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Mowing Tips

Proper mowing height is important in maintaining the health and overall appearance of turf grasses. Each kind of turf grass has its own recommended range of upper and lower mowing height. Mowing near the lower end of the range in some species can be beneficial by causing an increase in the growth of the stolons and rhizomes, resulting in increased turf density.  However, mowing too low will reduce the amount of leaf area which will decrease photosynthesis. This will decrease the root mass resulting in a reduced tolerance to foot traffic and to heat and water stress, resulting in a brown lawn. Mowing near the lower end of the recommended range is tolerated better during the summer months in Hawaii when our warm season grasses are at their highest growth rate. Home lawns should not be cut lower than ½ inch, very low mowing at ¼  inch or below should be restricted to golf greens and tee boxes, where turf species adapted to low mowing and special professional care and... ...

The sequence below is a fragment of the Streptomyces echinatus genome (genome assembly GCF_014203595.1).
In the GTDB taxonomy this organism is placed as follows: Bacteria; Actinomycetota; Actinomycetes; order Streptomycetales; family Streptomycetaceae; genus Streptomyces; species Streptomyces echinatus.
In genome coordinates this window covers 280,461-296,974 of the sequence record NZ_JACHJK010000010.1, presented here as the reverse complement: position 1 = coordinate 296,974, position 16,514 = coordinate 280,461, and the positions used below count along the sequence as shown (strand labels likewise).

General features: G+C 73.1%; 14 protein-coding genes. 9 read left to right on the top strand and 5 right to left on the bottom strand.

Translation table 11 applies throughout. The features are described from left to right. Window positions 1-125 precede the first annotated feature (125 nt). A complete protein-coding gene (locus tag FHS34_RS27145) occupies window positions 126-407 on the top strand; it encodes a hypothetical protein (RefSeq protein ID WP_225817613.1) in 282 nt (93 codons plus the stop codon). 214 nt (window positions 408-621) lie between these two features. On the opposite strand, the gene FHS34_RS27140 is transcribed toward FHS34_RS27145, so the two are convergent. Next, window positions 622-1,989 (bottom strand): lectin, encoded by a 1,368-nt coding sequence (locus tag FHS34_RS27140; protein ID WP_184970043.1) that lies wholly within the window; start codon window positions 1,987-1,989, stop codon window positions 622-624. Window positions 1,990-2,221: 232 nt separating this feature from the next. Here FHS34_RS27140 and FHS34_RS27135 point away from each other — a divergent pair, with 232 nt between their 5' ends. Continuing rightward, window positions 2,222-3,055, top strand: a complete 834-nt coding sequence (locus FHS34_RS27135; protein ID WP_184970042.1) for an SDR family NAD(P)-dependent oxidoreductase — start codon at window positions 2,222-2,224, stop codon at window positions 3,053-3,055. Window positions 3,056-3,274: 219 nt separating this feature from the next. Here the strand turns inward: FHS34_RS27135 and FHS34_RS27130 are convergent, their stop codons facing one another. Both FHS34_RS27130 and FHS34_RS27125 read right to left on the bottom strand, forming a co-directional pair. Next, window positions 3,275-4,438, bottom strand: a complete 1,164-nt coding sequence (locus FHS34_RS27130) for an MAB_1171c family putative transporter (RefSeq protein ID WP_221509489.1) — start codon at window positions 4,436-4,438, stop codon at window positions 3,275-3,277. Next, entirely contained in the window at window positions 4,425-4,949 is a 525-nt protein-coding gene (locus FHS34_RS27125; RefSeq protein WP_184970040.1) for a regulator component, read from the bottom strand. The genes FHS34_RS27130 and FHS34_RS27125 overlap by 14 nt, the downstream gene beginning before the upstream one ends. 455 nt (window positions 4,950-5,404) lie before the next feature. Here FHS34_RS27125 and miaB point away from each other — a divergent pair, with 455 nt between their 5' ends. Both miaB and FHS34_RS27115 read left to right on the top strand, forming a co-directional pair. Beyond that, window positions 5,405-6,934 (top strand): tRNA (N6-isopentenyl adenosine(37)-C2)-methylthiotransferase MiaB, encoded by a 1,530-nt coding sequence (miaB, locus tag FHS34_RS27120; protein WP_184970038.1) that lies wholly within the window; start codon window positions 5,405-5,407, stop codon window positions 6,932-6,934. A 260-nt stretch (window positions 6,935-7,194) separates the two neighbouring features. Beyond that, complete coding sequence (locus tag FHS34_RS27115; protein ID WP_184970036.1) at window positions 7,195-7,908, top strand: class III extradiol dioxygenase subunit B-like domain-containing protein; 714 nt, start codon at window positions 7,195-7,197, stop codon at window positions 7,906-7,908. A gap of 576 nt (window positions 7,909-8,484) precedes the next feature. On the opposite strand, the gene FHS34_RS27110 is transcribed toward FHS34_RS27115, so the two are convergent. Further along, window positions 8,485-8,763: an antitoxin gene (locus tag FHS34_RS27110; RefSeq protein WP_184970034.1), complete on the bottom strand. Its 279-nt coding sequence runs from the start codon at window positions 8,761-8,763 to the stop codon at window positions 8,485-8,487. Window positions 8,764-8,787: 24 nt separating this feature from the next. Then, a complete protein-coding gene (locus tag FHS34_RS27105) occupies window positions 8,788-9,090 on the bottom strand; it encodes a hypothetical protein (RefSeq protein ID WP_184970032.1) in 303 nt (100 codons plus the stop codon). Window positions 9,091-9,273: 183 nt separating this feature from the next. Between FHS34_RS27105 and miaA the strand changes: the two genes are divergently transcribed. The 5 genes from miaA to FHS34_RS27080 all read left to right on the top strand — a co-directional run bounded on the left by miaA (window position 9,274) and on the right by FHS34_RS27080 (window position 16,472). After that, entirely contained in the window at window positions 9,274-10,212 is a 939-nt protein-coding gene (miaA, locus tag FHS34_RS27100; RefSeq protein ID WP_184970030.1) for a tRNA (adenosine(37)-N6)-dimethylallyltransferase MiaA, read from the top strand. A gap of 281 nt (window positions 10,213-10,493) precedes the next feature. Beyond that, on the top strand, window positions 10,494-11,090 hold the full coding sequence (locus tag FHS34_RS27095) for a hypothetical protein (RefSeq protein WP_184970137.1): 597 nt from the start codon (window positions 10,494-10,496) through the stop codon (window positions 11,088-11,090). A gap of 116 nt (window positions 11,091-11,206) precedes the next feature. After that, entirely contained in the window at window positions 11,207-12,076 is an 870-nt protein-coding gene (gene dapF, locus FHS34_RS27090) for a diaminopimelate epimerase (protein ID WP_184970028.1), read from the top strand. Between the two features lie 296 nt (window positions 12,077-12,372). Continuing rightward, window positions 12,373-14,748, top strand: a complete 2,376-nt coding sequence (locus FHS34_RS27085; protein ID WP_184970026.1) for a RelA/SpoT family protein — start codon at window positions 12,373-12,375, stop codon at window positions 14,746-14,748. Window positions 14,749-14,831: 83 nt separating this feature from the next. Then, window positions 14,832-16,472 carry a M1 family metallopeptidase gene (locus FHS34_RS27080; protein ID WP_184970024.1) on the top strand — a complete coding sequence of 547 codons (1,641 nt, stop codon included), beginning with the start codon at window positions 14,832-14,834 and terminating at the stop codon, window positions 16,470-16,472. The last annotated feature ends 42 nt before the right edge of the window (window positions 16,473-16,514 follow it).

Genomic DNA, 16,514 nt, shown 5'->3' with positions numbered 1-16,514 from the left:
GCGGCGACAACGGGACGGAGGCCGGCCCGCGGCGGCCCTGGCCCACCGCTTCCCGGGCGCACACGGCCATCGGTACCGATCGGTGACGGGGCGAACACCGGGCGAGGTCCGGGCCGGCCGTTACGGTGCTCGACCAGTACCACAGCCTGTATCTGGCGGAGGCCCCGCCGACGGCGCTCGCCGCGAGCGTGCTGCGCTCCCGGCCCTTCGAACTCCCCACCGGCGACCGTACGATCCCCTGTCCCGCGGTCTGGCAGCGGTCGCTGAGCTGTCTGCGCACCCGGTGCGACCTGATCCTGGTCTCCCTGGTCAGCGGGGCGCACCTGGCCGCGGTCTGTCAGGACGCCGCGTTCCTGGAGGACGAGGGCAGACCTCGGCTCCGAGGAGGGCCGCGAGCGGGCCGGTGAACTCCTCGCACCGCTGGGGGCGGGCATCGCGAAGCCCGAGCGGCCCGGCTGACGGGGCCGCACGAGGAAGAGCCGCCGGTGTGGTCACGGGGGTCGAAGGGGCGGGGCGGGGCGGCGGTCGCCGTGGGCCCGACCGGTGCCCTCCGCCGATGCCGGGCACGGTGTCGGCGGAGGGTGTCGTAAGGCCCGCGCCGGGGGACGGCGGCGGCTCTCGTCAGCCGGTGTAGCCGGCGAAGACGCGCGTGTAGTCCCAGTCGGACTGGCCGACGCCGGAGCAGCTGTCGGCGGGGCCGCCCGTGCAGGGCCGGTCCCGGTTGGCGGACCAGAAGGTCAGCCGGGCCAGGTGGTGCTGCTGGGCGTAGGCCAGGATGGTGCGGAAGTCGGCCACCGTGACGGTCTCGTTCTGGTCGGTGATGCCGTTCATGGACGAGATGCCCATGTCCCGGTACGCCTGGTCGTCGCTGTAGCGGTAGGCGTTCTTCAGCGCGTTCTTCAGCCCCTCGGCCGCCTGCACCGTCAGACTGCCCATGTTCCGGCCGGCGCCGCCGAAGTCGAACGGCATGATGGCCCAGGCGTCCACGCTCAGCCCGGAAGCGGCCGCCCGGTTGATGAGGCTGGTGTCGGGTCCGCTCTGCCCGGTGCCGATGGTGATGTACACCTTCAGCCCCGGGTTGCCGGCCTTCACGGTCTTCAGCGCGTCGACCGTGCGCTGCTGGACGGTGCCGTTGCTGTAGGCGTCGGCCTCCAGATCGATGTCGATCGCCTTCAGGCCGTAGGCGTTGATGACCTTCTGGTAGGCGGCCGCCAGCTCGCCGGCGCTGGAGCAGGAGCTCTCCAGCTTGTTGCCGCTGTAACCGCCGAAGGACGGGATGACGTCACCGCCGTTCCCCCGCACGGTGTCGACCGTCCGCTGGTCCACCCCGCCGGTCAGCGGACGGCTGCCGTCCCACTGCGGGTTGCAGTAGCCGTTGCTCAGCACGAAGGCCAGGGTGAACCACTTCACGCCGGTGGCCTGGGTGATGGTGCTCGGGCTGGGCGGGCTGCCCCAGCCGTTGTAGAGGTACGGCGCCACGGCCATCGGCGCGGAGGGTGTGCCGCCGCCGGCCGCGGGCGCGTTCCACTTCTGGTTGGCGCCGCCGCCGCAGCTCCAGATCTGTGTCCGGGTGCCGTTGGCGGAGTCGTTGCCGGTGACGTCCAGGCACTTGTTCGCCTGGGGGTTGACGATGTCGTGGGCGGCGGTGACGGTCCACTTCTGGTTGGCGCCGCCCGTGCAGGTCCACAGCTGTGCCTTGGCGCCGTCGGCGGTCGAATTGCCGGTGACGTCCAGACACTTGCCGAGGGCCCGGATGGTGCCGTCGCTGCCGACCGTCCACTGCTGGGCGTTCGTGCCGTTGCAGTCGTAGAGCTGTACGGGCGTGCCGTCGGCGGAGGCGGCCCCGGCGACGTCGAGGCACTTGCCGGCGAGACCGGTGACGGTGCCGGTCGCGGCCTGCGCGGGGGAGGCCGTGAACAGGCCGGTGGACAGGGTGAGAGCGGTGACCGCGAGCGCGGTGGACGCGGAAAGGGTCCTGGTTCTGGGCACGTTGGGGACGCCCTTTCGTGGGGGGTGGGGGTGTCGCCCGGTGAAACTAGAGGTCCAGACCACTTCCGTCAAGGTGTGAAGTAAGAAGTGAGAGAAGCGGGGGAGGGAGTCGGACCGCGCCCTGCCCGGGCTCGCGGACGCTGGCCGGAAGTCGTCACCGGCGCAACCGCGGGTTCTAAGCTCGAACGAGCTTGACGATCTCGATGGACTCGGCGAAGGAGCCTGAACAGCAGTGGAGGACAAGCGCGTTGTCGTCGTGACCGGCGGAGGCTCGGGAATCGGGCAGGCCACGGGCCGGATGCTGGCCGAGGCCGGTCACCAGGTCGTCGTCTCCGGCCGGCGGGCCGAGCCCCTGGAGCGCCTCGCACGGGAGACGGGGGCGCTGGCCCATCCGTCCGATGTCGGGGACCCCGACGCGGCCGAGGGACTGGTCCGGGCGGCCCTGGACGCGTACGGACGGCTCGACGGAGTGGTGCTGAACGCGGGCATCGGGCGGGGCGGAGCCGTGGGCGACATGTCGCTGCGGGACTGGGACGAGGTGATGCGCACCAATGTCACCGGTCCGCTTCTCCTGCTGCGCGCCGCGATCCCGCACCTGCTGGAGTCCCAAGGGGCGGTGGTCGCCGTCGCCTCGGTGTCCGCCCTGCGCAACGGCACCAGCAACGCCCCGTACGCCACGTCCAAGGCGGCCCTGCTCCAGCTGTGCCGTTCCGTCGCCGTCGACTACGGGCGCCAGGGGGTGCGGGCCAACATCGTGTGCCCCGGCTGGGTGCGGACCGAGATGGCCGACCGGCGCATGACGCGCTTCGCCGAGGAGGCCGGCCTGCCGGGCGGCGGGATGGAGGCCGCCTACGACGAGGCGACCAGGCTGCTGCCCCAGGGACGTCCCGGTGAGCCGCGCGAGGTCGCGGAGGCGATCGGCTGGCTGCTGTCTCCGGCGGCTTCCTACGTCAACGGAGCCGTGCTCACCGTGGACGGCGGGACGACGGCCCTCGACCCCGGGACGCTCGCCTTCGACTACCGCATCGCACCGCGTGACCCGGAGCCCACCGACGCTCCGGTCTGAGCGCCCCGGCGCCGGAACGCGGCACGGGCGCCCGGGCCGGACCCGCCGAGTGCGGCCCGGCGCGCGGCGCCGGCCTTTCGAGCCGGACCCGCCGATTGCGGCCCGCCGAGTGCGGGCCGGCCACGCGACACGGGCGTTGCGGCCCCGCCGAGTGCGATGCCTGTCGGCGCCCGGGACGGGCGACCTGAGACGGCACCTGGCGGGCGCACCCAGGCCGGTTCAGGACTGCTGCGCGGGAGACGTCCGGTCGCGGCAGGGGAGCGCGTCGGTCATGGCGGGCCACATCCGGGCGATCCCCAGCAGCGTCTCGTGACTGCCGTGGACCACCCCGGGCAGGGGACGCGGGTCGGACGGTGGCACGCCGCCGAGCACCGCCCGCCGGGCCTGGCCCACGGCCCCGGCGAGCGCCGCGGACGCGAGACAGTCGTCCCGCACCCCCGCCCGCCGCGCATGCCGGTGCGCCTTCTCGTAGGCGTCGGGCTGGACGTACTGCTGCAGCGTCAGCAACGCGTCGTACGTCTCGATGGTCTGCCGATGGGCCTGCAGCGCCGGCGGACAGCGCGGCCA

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Doing Our Part To Plant Pono

It used to be that the Hawaiian ecosystems with the highest diversity of plant species were moist and wet forests.  Today, the highest plant diversity can be found in our yards and botanical gardens, and the number of plant species introduced to Hawaii grows each year.  Although the vast majority of Earth’s 250,000+ plant species would not be invasive if imported and grown in our islands, a small percentage would be superweeds that alter the ecosystem or natural resources.  Plants are not checked for their potential to become invasive when they are imported, and our noxious seed and weed rules regulate less than 100 species of plants, most of which are already present in Hawai‘i. Now, there is a new website that can help everyone make informed plant choices.  Plant Pono (www.plantpono.org) provides planting information on non-invasive ornamental plants (pono plants), to help you select the right plant for your yard.  These pono plants were selected by noted horticulturist Heidi Bornhorst, and were screened by the Hawaii-Pacific Weed Risk Assessment... ...